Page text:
The emphasis is now shifting to targeting networks and pathways with combinations of signalling drugs, either in parallel (so-called combined horizontal blockade) or in series (combined vertical blockade). Selection of which approach is valid depends on key preclinical studies that need to be undertaken in various relevant models, in order to guide which combinations need testing in early-phase clinical trials. Recent pre-clinical examples of horizontal blockade in breast cancer include mitogen-activated protein kinase kinase (MEK) inhibition combined with PI3K in basal-like breast cancers [19], while vertical blockade includes enhancing responsiveness to HER2-directed therapies (trastuzumab, pertuzumab or lapatinib) by combination with a potent PI3K inhibitor [20]. Such preclinical data must then help drive the appropriate early phase I combination studies to be evaluated - studies which if well tolerated and active, as determined by relevant pharmacodynamic endpoints, need to rapidly be tested in phase II studies utilising enrichment strategies to select for the most appropriate breast cancer phenotypes. This will ensure rapid and efficient transition from proof-of-concept studies into pivotal efficacy studies, thus maximising the likelihood of success.


Drug development for breast cancer is entering a new phase whereby the number of novel therapeutics available for study will be larger than ever, with an even greater complexity to the clinical and scientific questions being asked. Careful consideration is needed so that several key principles are adhered to, with greater emphasis on preclinical rationale and understanding the biology, real-time molecular profiling and appropriate patient selection, and intelligent clinical trial design that will address the question posed by the novel therapeutic being developed. While the challenges are immense, the opportunities afforded by targeted therapies are enormous - as such, both the pharmaceutical industry and academic investigators have a duty to ensure that we maximise their potential.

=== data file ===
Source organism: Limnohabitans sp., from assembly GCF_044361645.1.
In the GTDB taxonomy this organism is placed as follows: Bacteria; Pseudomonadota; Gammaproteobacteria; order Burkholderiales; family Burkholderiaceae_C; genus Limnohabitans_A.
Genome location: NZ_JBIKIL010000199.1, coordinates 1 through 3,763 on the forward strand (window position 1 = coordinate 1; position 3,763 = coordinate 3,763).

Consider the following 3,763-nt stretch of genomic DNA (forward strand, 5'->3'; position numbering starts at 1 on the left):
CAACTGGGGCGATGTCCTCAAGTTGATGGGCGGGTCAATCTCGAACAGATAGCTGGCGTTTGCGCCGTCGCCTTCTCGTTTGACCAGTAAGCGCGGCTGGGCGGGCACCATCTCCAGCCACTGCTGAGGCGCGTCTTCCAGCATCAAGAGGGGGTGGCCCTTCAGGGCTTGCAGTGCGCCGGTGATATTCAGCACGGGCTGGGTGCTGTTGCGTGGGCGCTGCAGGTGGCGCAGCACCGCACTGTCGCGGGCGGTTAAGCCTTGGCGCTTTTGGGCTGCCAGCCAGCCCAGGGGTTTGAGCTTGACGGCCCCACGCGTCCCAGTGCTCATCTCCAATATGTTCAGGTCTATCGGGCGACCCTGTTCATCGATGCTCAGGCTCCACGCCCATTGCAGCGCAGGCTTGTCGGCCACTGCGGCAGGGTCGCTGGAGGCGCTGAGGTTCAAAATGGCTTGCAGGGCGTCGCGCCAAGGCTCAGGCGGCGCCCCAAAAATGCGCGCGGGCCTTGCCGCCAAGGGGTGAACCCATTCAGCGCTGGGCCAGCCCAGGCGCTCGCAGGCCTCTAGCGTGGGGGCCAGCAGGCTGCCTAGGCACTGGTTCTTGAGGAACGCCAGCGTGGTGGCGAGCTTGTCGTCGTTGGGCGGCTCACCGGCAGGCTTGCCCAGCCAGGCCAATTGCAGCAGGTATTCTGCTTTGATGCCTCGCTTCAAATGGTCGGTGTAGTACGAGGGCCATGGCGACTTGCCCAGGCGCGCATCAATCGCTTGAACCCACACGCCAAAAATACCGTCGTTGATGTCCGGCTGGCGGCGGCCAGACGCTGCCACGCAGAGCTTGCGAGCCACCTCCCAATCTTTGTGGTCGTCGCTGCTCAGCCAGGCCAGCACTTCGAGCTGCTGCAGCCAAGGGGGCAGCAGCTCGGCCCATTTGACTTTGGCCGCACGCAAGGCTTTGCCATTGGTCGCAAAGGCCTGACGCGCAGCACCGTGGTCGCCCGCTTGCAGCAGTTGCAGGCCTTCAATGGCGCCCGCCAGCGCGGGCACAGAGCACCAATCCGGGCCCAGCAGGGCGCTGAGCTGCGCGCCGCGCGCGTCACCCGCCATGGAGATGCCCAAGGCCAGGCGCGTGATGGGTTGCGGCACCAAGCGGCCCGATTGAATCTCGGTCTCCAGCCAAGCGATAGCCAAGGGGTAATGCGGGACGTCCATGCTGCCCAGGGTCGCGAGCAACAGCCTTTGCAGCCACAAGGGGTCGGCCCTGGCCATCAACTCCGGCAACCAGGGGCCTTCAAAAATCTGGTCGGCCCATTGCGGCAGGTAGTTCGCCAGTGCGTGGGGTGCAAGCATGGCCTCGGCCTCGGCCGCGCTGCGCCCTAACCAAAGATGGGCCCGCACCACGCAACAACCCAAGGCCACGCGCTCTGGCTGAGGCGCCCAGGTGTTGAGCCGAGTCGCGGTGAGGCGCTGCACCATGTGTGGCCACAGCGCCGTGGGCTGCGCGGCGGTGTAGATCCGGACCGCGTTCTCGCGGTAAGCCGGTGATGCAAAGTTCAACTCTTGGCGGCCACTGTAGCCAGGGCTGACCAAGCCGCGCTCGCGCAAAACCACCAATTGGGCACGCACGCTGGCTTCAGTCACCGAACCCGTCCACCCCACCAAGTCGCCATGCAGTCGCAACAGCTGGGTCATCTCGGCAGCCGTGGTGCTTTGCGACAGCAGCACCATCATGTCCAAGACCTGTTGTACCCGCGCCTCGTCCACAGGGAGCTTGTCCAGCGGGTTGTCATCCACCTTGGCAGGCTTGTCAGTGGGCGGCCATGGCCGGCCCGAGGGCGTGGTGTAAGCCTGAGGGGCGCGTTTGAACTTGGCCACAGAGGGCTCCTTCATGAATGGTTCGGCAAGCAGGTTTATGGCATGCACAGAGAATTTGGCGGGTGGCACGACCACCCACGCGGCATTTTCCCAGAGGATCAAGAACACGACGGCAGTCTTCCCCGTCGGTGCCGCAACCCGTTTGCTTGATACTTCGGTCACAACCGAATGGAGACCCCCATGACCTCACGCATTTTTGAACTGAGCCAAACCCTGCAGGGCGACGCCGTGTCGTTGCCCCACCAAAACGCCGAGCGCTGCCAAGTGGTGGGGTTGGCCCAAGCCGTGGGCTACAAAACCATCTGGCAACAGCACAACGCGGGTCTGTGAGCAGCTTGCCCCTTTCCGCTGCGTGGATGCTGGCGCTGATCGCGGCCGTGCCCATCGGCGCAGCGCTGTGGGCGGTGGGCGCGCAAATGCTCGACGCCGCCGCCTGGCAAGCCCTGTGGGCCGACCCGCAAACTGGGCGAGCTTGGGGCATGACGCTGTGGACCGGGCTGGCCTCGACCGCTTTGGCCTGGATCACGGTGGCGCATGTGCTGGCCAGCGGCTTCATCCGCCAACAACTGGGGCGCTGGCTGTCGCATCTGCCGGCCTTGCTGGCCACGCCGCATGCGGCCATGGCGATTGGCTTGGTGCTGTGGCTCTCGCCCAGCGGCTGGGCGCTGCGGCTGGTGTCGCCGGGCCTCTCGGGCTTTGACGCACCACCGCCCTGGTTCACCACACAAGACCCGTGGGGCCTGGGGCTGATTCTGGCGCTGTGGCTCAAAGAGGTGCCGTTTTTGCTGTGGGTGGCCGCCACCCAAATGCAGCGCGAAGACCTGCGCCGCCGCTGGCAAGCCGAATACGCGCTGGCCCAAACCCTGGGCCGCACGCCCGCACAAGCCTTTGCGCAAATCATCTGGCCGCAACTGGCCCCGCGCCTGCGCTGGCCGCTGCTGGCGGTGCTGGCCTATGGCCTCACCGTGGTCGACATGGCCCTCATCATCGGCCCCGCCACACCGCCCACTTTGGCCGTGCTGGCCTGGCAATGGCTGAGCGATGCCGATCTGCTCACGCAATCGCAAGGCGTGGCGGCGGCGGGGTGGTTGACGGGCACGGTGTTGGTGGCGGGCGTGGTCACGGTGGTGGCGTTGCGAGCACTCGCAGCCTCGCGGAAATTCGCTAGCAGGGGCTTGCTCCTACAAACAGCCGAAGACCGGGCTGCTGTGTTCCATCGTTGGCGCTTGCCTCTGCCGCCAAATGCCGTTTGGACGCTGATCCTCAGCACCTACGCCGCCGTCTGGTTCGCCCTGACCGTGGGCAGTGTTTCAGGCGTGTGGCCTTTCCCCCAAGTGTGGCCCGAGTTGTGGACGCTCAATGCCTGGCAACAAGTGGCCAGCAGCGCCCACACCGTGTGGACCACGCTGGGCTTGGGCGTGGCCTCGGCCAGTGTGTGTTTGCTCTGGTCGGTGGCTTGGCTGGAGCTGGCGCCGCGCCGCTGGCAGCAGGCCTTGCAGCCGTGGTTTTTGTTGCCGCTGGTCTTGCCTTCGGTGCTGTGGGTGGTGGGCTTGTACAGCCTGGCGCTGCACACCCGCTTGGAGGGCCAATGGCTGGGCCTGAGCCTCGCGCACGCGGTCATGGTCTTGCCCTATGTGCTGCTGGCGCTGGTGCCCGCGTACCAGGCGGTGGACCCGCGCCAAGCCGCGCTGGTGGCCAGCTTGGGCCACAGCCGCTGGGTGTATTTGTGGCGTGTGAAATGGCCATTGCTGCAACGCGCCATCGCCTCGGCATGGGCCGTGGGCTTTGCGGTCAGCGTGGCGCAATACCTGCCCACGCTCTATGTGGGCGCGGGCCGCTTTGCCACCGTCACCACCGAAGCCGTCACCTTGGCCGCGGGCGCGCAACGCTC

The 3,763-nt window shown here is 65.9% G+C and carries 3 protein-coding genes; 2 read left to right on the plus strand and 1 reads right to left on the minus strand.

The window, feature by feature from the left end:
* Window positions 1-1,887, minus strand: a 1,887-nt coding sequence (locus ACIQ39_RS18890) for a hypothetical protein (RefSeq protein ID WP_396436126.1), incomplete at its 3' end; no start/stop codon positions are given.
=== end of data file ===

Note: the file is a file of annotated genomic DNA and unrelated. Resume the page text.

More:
epidermal growth factor receptor


oestrogen receptor


human epidermal growth factor receptor 2


mammalian target of rapamycin


phosphatidylinositol 3-kinase.


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This article has been published as part of Breast Cancer Research Volume 11 Suppl 3 2009: Controversies in Breast Cancer 2009. The full contents of the supplement are available online at

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Correspondence to Stephen RD Johnston.

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The author has received funding from AstraZeneca and GlaxoSmithKline.

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Johnston, S.R. Are current drug development programmes realising the full potential of new agents? The scenario. Breast Cancer Res 11, S21 (2009).

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  • Breast Cancer
  • Epidermal Growth Factor Receptor
  • Trastuzumab
  • Aromatase Inhibitor
  • Lapatinib